Carrickfergus Castle: History unearthed as dig is extended

By David Maxwell
BBC News

image captionCarrickfergus Castle, in County Antrim, dates back to Anglo-Norman times and was in constant military use for almost 800 years

New information about the history of a 12th Century castle is being revealed by an archaeological dig.

Carrickfergus Castle, in County Antrim, is the best preserved Anglo-Norman castle on the island of Ireland.

Experts from Queen's University Belfast and the Northern Ireland Environment Agency have been excavating trenches at the site since early last month.

So much has been discovered that the dig has been extended by three weeks until the end of March.

So far, the archaeologists have found pottery fragments, uniform buttons and coins at the castle, which was strategically sited overlooking Belfast Lough.

Full of surprises

They have said they were surprised to discover parts of a 19th Century tunnel extending into the area where the medieval Great Hall once stood.

They have also discovered the foundations of never seen before medieval walls which show the outline of the Great Hall.

image captionVsitors to Carrickfergus Castle are able to view the excavations as they take place

QUB assistant excavation director, Ruairí Ó Baoill, said the work has been full of surprises.

"We can see the whole 750 years of garrison life here in the castle, from medieval wall foundations to a late Victorian munitions rail that was used to bring munitions in from the pier beside the castle right into the inner ward."

The first parts of Carrickfergus Castle were built on the instruction of John De Courcy, soon after his 1177 invasion of Ulster.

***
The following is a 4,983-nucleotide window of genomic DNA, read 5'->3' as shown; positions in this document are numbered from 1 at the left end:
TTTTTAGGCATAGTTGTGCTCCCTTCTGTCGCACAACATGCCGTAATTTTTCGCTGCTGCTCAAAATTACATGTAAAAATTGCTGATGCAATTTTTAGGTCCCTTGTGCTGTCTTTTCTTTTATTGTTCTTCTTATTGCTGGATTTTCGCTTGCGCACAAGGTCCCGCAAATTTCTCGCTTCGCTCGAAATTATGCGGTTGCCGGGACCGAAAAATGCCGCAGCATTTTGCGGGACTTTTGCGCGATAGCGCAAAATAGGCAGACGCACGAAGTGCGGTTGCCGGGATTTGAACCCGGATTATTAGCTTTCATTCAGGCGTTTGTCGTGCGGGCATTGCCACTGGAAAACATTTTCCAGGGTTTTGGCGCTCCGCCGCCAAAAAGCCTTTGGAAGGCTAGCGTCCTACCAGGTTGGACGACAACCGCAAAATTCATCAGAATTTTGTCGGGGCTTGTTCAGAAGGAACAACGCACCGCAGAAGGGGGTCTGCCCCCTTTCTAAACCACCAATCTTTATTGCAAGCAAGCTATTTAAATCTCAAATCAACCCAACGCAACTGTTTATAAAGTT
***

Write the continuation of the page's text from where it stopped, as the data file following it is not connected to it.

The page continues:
From that time the castle was in constant military use until 1928.

Dr John O'Keefe, who is also involved in the dig, said that when the work is complete they will know much more about the history of the castle and the project will inform future developments at the site.

"We have found out more about the layout of the buildings, we have found out more about the age of some of the buildings, we have found out more about the history of them," he said.


Dr John O'Keefe added the information gathered in the dig "will also mean in future we won't harm any of the remains that are here".

Northern Ireland's Environment Minister Mark H Durkan said the archaeological work would help improve the visitor offer at the castle.

"I think it is fascinating that the artefacts that have been dug up are from so many different periods and indeed so many different places.

"We have unearthed some pottery from as far afield as France," Mr Durkan said.

"I think it is vitally important that we learn more about our past, about the history of this castle and that will in turn make it a more interesting place for people to visit now in the present and in the future."

The castle remains open to the public while the work continues.

The minister said entrance to the site would be free for one week, beginning on 22 March, so as many as possible can watch the dig in progress.

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